In addition, yeonghongyeolhonsik demonstrates the significance of ilsaenguirye in human life. It is a ceremony that endows legitimacy on an ancestor who died unmarried, which could have made them unable to properly serve as an ancestor. It demonstrates ilsaenguirye holds such significance as to bring about existential changes even to those deceased, let alone those alive. Yeonghongyeolhonsik is generally performed when a deceased person appears in a dream of his or her family members, or a series of misfortunes occur supposedly because of someone who died unmarried. Or it may be carried by family for someone who died without marrying. In any case, this ceremony presupposes that a wedding bears significance as an essential rite of passage. In this regard, yeonghongyeolhonsik is a good example of the meaning and importance of ilsaenguirye in human life.

Bride’s post-wedding between spirits journey to the groom’s home

Bride’s post-wedding between spirits journey to the groom’s home
Headword

영혼결혼식 ( 靈魂結婚式 )

Location of the encyclopedia

Korean Rites of Passage > Korean Rites of Passage > Hollye

Writer LeeYongbum(李龍範)

A wedding between the spirits of a man and a woman who died before marriage.

Yeonghongyeolhonsik is performed throughout the country. It is generally believed that such a marriage is only carried out in shamanism, but it is not rare in Confucianism, Buddhism, and reportedly in Moonism as well.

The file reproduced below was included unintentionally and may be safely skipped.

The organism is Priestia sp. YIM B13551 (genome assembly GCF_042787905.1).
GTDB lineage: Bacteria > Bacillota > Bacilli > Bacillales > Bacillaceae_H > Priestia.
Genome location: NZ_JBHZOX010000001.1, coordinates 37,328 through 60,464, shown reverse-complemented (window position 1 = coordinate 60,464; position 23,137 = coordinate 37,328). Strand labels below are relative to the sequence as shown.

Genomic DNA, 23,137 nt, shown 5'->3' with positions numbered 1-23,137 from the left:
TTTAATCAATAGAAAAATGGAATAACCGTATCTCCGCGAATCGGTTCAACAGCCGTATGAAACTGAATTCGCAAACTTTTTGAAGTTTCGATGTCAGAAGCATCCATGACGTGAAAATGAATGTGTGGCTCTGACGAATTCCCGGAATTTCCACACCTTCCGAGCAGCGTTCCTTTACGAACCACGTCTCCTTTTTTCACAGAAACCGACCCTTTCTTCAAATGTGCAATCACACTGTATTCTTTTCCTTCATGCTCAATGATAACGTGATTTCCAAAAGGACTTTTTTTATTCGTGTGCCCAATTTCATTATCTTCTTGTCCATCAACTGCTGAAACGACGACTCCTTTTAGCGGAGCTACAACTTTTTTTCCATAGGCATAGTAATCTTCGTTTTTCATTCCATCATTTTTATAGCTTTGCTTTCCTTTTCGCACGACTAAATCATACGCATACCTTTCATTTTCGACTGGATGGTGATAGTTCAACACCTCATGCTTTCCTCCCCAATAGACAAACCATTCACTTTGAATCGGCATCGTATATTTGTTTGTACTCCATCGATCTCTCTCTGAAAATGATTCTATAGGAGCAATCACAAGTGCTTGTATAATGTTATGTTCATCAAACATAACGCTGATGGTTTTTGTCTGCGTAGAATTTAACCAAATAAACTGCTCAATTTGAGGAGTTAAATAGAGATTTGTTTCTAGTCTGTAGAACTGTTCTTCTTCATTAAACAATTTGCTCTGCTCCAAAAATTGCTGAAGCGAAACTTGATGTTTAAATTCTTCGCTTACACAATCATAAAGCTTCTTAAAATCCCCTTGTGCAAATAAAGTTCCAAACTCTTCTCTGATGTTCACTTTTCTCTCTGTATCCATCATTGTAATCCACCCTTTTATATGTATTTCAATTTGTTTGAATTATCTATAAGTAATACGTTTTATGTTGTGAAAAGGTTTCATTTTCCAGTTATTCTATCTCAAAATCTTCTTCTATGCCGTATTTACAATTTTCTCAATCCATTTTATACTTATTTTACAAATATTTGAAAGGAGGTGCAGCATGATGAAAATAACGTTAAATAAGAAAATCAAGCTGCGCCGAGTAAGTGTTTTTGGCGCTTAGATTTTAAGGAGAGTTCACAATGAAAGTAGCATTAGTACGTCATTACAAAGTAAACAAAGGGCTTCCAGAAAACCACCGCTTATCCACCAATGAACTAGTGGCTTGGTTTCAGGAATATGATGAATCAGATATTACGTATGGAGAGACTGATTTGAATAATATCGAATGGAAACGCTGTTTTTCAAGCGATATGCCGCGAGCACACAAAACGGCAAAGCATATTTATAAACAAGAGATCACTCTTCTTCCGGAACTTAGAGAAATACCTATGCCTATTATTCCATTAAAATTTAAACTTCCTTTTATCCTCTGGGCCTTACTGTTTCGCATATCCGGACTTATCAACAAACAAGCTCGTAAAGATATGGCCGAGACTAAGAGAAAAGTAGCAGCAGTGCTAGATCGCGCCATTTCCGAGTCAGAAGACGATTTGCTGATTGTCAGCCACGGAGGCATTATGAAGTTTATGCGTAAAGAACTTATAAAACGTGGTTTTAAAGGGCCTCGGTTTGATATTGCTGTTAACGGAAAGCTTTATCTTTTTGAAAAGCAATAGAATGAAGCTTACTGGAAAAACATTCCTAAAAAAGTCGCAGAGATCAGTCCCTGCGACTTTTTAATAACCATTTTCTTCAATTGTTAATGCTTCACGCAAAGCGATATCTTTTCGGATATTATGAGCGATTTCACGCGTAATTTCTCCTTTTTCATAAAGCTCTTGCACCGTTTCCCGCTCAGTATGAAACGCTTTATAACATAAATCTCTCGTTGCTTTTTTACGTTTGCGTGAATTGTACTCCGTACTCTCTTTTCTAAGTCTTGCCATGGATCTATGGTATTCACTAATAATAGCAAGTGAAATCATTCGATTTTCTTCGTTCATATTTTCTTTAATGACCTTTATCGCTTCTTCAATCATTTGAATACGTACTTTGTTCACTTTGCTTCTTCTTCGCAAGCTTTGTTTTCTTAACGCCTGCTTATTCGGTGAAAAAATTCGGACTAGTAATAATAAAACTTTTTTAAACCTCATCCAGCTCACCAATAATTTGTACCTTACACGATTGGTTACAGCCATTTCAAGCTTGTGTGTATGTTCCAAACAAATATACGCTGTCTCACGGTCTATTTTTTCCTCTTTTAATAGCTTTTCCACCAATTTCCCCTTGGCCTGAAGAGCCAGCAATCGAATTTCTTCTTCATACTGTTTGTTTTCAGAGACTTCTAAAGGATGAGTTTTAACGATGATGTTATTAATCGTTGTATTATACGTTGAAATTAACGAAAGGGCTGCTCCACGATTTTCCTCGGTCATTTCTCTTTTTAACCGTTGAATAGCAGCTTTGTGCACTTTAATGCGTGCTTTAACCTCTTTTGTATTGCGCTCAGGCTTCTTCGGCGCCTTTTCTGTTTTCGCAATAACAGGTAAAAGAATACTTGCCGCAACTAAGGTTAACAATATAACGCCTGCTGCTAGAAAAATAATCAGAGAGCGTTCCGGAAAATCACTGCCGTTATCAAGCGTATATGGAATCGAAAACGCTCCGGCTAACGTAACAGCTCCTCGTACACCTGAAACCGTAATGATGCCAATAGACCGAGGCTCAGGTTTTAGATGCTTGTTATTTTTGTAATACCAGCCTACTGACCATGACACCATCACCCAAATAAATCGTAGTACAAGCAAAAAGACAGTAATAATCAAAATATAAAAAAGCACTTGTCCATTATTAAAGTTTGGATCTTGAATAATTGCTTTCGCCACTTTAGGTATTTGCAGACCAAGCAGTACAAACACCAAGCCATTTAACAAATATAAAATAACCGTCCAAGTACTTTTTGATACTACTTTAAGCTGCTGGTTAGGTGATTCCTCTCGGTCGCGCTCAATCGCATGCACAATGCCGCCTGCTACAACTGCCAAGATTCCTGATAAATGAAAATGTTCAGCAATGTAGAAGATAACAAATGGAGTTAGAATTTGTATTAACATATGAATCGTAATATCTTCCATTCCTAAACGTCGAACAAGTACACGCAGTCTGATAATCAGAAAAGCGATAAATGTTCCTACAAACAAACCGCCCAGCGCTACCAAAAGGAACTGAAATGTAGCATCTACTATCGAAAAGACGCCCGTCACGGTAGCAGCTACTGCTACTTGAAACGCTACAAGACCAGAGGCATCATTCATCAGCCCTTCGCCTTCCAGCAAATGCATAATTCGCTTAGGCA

Yeonghongyeolhonsik is commonly known as a wedding between the spirits of a man and a woman who died before marriage. Yet, this is not always the case: sometimes, one of the couple is alive, so the ceremony is between a living person and a deceased person. If a man and a woman lived together and raised a child without being married and the husband passes away, then a yeonghongyeolhonsik could be held between the living wife and the deceased husband. Also, it is not strictly confined to those unmarried. The ceremony can be performed between a married man and a single woman, a single man and a married woman, and a married man and a married woman. Even people who were once married can also be eligible for yeonghongyeolhonsik if they became single before or after death.

Straw scarecrows were formerly used to symbolize the bride and groom at such a “spiritual wedding” but they were replaced by dummies when they became commonly available. At a ceremony between a living person and a dead person, the former marries a dummy representing his or her dead partner.